One of the many interesting implications of this is that short-term and long-term memory reside mostly in different parts of the brain. Classical conditioning- the ability of Pavlov's dogs to salivate when the bells rang-seems to be located in the limbic system. This is long-term memory, but of a very restricted kind. The sophisticated sort of human long-term memory is situated in the neocortex, which is consistent with the human ability to think ahead. As we grow old, we sometimes forget what has just been said to us while retaining vivid and accurate recollections of events in our childhood. In such cases, little seems to be wrong with either our short-term or our long-term memories; the problem is the connection between the two-we have great difficulty in accessing new material into the long-term memory. Penfield believed that this lost accessing ability arises from an inadequate blood supply to the hippocampus in old age-because of arteriosclerosis or other physical disabilities. Thus elderly people-and ones not so elderly-may have serious impairments in accessing short-term memory while being otherwise perfectly alert and intellectually keen.* This phenomenon also shows a clear-cut distinction between short-term and long-term memory, consistent with their localization in different parts of the brain. Waitresses in short-order restaurants can remember an impressive amount of information, which they accurately transmit to the kitchen. But an hour later, the information has vanished utterly. It was put into the short-term memory only, and no effort was made to access it into the long-term memory.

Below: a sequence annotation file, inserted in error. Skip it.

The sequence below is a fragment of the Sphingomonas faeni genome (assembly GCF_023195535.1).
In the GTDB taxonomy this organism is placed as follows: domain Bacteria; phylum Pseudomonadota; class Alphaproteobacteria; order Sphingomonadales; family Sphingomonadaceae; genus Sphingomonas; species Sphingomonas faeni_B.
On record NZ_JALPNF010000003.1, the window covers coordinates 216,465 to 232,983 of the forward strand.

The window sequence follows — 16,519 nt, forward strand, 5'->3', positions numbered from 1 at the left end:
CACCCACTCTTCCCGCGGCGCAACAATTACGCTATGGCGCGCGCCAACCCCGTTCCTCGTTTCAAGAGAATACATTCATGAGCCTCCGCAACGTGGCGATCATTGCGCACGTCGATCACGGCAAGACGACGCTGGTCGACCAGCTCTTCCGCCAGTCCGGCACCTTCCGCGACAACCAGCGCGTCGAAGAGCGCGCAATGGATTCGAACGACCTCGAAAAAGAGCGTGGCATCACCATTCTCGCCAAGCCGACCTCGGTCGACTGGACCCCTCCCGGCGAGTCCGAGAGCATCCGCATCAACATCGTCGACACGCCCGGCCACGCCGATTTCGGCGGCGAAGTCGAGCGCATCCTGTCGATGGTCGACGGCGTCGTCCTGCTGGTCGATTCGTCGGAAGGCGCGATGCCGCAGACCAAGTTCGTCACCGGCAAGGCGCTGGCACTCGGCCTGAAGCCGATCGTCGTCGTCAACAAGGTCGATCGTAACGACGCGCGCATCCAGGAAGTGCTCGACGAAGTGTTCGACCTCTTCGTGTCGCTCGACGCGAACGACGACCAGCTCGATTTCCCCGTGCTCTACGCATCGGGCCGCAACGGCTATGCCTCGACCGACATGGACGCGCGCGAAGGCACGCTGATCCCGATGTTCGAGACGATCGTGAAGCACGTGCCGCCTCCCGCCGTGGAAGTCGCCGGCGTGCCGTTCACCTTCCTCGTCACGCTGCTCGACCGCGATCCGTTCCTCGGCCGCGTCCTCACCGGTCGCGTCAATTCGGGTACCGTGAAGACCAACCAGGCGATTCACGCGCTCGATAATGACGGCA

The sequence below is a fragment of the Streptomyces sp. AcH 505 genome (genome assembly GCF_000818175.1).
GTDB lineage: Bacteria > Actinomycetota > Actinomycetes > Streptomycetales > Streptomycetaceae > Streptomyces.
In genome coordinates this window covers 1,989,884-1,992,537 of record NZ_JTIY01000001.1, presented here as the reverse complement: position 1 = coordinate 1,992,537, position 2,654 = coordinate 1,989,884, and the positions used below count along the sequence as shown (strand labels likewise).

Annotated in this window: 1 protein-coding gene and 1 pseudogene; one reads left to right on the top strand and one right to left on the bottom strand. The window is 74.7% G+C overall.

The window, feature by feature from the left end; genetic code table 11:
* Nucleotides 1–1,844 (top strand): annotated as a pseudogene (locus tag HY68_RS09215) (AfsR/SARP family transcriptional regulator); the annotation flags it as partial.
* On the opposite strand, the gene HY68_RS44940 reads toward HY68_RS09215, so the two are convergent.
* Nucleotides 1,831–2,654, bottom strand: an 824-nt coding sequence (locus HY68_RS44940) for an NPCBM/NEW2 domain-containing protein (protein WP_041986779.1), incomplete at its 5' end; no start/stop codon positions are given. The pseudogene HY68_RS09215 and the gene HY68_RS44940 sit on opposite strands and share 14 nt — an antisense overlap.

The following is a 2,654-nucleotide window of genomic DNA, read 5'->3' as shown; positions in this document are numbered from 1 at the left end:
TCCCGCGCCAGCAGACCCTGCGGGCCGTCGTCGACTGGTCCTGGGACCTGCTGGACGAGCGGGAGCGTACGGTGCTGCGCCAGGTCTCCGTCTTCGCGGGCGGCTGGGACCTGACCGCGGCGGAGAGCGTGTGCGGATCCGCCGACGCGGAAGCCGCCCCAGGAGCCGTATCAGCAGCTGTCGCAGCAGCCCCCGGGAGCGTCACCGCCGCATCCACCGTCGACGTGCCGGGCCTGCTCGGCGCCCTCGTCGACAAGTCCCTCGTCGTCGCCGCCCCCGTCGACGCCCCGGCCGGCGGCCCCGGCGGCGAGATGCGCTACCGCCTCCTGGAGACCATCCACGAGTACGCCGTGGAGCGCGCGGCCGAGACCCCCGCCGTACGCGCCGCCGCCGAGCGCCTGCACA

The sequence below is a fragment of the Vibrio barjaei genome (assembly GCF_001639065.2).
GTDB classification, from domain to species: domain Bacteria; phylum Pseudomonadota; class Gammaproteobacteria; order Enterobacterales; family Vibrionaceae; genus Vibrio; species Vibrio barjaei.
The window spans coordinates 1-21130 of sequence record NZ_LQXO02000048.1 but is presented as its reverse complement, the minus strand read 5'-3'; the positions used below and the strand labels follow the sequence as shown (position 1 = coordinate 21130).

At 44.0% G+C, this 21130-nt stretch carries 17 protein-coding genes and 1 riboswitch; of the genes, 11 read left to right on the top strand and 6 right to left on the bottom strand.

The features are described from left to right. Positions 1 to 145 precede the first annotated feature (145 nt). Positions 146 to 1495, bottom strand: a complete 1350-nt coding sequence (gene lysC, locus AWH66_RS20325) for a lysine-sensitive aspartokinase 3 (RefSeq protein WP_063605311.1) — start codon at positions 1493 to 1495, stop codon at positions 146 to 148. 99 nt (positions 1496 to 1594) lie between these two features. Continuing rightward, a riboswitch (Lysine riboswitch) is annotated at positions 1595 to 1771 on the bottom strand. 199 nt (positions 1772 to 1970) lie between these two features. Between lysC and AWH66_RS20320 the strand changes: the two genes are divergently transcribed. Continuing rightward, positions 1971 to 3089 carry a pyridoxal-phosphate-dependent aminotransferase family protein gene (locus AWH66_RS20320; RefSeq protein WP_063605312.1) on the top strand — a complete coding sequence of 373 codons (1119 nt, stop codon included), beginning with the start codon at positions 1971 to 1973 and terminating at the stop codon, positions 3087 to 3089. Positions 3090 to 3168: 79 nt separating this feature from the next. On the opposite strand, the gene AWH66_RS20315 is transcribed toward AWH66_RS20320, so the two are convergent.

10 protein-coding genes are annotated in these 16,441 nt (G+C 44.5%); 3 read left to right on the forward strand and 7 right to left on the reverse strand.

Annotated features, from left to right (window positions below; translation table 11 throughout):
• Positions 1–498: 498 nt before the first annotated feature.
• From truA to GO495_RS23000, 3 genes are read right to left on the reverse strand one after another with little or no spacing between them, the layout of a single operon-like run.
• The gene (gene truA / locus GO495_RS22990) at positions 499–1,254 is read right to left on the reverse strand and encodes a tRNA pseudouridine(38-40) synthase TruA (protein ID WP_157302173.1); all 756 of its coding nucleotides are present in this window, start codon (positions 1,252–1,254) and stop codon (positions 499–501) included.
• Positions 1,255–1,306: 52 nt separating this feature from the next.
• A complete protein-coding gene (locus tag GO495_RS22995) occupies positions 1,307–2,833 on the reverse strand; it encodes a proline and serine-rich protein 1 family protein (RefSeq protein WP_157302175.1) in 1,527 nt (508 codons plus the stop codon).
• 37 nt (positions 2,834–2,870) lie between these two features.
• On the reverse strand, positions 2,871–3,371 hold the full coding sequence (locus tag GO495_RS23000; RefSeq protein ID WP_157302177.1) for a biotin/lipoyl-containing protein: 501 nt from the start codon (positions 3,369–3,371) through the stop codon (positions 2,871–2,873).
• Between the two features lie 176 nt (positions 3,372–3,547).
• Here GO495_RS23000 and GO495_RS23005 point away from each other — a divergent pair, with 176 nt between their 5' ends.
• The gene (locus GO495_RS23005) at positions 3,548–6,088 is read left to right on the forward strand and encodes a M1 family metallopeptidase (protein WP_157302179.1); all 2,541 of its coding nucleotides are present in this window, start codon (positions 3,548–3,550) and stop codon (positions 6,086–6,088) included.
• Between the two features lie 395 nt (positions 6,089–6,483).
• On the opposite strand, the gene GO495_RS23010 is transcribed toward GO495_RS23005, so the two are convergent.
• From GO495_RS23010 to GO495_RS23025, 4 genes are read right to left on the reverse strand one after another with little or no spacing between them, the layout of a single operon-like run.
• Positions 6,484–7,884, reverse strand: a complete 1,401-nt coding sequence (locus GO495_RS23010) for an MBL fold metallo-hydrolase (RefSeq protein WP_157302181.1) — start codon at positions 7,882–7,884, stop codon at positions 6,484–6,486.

The mechanics of recall can be complex. A common experience is that we know something is in our long-term memory-a word, a name, a face, an experience-but find ourselves unable to call it up. No matter how hard we try, the memory resists retrieval. But if we think sideways at it, recalling some slightly related or peripheral item, it often follows unbidden. (Human vision is also a little like this. When we look directly at a faint object-a star, say-we are using the fovea, the part of the retina with the greatest acuity and the greatest density of cells called cones. But when we avert our vision slightly-when, in a manner of speaking, we look sideways at the object-we bring into play the cells called rods, which are sensitive to feeble illumination and so able to perceive the faint star.) It would be interesting to know why thinking sideways improves memory retrieval; it may be merely associating to the memory trace by a different neural pathway. But it does not suggest particularly efficient brain engineering.